BRIT CHARTBUSTERS DROP PROVEN HITS ON AMERICAN DANCE SCENE
|The licensing deal Kinetic made to bring DJ Paul Oakenfold's Perfecto
Records to the United States finally sees its first major chance to bear fruit with the
release of If I Could Fly by Grace - a group consisting of producer/remixers Paul
Oakenfold, Steve Osborne, and angel-voiced singer Dominique Atkins. The group's journey
into the spotlight however, wasn't as smooth as Atkins' pipes.
Formerly known as State of Grace when they debuted on the U.K. dance scene in 1993, the group abbreviated its moniker upon learning of another State of Grace - the Nottingham based trio best known in the States for the dance hit, "Hello". And when Oakenfold's distribution deal for Perfecto went sour with BMG, Oakie dropped all his artists from the label, yet held onto the notion of recording an album with Grace. After original singer Patti Lowe - who sang on Grace's debut single, "Not Over Yet" - bailed from the Perfecto fold, Oakie took on Atkins. Good thing, because Atkins provides Grace with an elegant persona and deep musical backbone.
Born the daughter of a jazz musician, Atkins says she always has strived to be involved in music. "I was 13", she says, "I knew from that point on that I wanted to be a singer. That was my calling. But I thought, at that tender age, that I would sing in bars for the rest of my life. And I thought then that when I got big, I'd do a tour on the QE2. It's as far as my aspirations went then."
Granted, she never imagined herself at the helm of a high-profile dance music project during those years when she collaborated with top jazz musicians such as Courtney Pine. But it was her background vocals on fellow Perfecto artist Jon Pleased Wimmin's "Passion" that caught Oakie's ear.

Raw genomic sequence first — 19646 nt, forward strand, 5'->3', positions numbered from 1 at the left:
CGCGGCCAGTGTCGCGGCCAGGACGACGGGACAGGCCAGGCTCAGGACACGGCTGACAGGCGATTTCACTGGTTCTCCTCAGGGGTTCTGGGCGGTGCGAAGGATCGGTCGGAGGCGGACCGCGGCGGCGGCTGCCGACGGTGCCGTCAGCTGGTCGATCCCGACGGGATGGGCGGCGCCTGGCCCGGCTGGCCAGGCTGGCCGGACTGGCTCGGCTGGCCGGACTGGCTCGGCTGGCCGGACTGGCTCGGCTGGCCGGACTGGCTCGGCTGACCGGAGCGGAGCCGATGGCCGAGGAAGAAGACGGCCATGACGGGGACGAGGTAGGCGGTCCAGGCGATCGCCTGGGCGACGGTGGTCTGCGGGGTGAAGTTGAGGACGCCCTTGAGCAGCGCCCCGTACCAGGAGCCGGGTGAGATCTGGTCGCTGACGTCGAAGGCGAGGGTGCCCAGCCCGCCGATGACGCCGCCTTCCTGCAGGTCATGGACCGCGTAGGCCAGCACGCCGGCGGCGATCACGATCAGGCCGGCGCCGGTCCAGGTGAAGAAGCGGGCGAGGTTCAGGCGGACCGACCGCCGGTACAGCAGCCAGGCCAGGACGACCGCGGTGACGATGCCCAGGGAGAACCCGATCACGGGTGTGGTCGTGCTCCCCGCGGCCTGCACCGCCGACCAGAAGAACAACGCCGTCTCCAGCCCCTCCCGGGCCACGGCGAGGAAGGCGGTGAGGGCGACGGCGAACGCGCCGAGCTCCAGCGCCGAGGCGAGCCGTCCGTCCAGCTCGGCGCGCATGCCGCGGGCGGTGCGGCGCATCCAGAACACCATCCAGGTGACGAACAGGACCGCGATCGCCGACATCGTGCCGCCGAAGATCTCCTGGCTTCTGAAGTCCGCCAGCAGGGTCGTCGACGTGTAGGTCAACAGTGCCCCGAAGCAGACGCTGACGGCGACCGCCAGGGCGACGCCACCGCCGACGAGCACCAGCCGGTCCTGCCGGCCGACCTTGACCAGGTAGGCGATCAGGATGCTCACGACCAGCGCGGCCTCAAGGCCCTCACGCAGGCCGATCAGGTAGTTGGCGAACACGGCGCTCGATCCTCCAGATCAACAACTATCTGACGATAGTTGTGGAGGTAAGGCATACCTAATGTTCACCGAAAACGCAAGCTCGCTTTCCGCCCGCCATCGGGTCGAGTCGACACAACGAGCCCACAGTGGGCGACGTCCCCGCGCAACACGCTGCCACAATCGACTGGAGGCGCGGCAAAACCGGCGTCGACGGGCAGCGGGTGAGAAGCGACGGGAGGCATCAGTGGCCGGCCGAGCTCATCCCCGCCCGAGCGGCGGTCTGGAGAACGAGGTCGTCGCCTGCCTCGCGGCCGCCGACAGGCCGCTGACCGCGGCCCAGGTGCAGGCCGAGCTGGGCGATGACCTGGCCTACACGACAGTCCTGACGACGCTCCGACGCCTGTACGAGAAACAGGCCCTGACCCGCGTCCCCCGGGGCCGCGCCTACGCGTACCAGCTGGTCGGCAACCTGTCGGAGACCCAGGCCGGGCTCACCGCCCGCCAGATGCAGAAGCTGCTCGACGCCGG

"He asked me if I wanted to sing", Atkins recalls of Oakenfold, "But he wasn't just looking for a singer. Paul's very much into developing artists. He's wanted someone who could come in and give him something to get excited about. I ended up being that person."
The first thing the two did was a re-recording of the first Grace single. Although Atkins wasn't too keen on revoicing what she deemed already a perfect vocal, Oakie managed to talk her into it anyway. Says Atkins, "The way [Patti] did it, when I went into the studio to re-record the vocals, I just did what she did."
Sure enough, when "Not Over Yet" was re-released in the spring of 1995, the song went to No. 6 in the U.K. pop charts. Suddenly, the dance thing is starting to look a lot better to Atkins than the QE2 ever could have.
The following year saw Grace releasing a slew of singles. "I Want To Live", "Skin On Skin (Orange)", "Down To Earth", and "If I Could Fly" all dropped in the span on nine months, and before they knew it Grace had an album. Atkins says even that came about haphazardly. "We didn't set out to make this an album project," she says, "Steve, Paul, and I just got on so well in the studio that we eventually had enough songs to put out an album."
When the album finally hit U.K. stores this past fall, there was so much public anticipation that it ended up debuting in the Top 10. Now with the record available Stateside via Kinetic, the label is hoping for similar results. Of course, that entails promoting a song, "Not Over Yet", that's more than two years old.
"It's a bit weird," Atkins says of the experience, "I wasn't looking forward to it, but I've only been here in the States for two days, and there's such a huge buzz on it, that energy has sort of brought it back to life for me." With american DJs recently discovering "Not Over Yet," the single certainly seems to be living up to its name.
|© 1999 Genderation
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